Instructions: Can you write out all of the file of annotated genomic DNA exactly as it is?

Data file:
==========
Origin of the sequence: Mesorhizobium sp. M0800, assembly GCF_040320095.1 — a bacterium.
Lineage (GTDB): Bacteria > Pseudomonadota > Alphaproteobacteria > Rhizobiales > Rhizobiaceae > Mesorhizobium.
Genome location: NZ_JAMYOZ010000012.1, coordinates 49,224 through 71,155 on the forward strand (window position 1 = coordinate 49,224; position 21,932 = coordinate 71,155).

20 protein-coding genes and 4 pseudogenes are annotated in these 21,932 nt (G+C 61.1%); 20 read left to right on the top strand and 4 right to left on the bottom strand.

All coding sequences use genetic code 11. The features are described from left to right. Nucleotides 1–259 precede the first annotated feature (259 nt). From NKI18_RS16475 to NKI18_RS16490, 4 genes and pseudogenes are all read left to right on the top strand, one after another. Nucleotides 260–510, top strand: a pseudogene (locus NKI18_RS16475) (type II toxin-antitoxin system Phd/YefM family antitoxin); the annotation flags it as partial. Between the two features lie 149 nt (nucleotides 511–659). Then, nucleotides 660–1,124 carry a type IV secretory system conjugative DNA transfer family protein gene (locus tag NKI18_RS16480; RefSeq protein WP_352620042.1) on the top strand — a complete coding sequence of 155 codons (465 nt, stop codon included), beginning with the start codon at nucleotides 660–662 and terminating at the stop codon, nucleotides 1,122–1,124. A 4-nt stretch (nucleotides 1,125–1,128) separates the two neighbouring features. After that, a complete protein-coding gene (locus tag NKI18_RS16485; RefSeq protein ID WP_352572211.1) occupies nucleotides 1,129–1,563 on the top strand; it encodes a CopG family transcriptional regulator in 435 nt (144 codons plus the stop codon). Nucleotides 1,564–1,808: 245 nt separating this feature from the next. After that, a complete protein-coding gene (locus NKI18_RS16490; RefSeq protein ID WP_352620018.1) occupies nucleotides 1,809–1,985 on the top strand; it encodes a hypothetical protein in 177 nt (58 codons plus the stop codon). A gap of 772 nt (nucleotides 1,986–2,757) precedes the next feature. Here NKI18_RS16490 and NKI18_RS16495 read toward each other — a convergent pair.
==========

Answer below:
Origin of the sequence: Mesorhizobium sp. M0800, assembly GCF_040320095.1 — a bacterium.
Lineage (GTDB): Bacteria > Pseudomonadota > Alphaproteobacteria > Rhizobiales > Rhizobiaceae > Mesorhizobium.
Genome location: NZ_JAMYOZ010000012.1, coordinates 49,224 through 71,155 on the forward strand (window position 1 = coordinate 49,224; position 21,932 = coordinate 71,155).

20 protein-coding genes and 4 pseudogenes are annotated in these 21,932 nt (G+C 61.1%); 20 read left to right on the top strand and 4 right to left on the bottom strand.

All coding sequences use genetic code 11. The features are described from left to right. Nucleotides 1–259 precede the first annotated feature (259 nt). From NKI18_RS16475 to NKI18_RS16490, 4 genes and pseudogenes are all read left to right on the top strand, one after another. Nucleotides 260–510, top strand: a pseudogene (locus NKI18_RS16475) (type II toxin-antitoxin system Phd/YefM family antitoxin); the annotation flags it as partial. Between the two features lie 149 nt (nucleotides 511–659). Then, nucleotides 660–1,124 carry a type IV secretory system conjugative DNA transfer family protein gene (locus tag NKI18_RS16480; RefSeq protein WP_352620042.1) on the top strand — a complete coding sequence of 155 codons (465 nt, stop codon included), beginning with the start codon at nucleotides 660–662 and terminating at the stop codon, nucleotides 1,122–1,124. A 4-nt stretch (nucleotides 1,125–1,128) separates the two neighbouring features. After that, a complete protein-coding gene (locus tag NKI18_RS16485; RefSeq protein ID WP_352572211.1) occupies nucleotides 1,129–1,563 on the top strand; it encodes a CopG family transcriptional regulator in 435 nt (144 codons plus the stop codon). Nucleotides 1,564–1,808: 245 nt separating this feature from the next. After that, a complete protein-coding gene (locus NKI18_RS16490; RefSeq protein ID WP_352620018.1) occupies nucleotides 1,809–1,985 on the top strand; it encodes a hypothetical protein in 177 nt (58 codons plus the stop codon). A gap of 772 nt (nucleotides 1,986–2,757) precedes the next feature. Here NKI18_RS16490 and NKI18_RS16495 read toward each other — a convergent pair.